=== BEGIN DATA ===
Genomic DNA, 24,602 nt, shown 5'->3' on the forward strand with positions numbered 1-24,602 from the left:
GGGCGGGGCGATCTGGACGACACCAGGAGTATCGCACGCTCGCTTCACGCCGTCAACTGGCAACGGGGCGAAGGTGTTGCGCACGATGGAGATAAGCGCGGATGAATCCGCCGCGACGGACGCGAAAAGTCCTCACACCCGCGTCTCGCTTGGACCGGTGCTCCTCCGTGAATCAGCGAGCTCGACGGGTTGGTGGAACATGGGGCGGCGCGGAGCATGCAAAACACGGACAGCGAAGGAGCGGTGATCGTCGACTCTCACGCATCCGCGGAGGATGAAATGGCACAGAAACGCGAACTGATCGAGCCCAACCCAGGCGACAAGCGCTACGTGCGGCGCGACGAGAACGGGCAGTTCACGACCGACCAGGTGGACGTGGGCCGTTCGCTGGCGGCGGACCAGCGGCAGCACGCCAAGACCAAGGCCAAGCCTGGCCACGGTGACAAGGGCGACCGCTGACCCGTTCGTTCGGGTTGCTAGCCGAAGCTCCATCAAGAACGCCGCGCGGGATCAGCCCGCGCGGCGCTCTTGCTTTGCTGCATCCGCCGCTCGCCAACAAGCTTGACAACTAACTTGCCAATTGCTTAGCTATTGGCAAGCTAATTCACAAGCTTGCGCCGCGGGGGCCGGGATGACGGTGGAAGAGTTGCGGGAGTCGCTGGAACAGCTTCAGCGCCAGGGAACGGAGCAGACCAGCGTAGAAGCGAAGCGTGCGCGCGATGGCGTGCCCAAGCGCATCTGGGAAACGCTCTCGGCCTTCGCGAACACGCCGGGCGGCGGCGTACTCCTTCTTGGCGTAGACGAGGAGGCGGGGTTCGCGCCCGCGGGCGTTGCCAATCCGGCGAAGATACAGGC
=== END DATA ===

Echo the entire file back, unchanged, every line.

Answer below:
Genomic DNA, 24,602 nt, shown 5'->3' on the forward strand with positions numbered 1-24,602 from the left:
GGGCGGGGCGATCTGGACGACACCAGGAGTATCGCACGCTCGCTTCACGCCGTCAACTGGCAACGGGGCGAAGGTGTTGCGCACGATGGAGATAAGCGCGGATGAATCCGCCGCGACGGACGCGAAAAGTCCTCACACCCGCGTCTCGCTTGGACCGGTGCTCCTCCGTGAATCAGCGAGCTCGACGGGTTGGTGGAACATGGGGCGGCGCGGAGCATGCAAAACACGGACAGCGAAGGAGCGGTGATCGTCGACTCTCACGCATCCGCGGAGGATGAAATGGCACAGAAACGCGAACTGATCGAGCCCAACCCAGGCGACAAGCGCTACGTGCGGCGCGACGAGAACGGGCAGTTCACGACCGACCAGGTGGACGTGGGCCGTTCGCTGGCGGCGGACCAGCGGCAGCACGCCAAGACCAAGGCCAAGCCTGGCCACGGTGACAAGGGCGACCGCTGACCCGTTCGTTCGGGTTGCTAGCCGAAGCTCCATCAAGAACGCCGCGCGGGATCAGCCCGCGCGGCGCTCTTGCTTTGCTGCATCCGCCGCTCGCCAACAAGCTTGACAACTAACTTGCCAATTGCTTAGCTATTGGCAAGCTAATTCACAAGCTTGCGCCGCGGGGGCCGGGATGACGGTGGAAGAGTTGCGGGAGTCGCTGGAACAGCTTCAGCGCCAGGGAACGGAGCAGACCAGCGTAGAAGCGAAGCGTGCGCGCGATGGCGTGCCCAAGCGCATCTGGGAAACGCTCTCGGCCTTCGCGAACACGCCGGGCGGCGGCGTACTCCTTCTTGGCGTAGACGAGGAGGCGGGGTTCGCGCCCGCGGGCGTTGCCAATCCGGCGAAGATACAGGC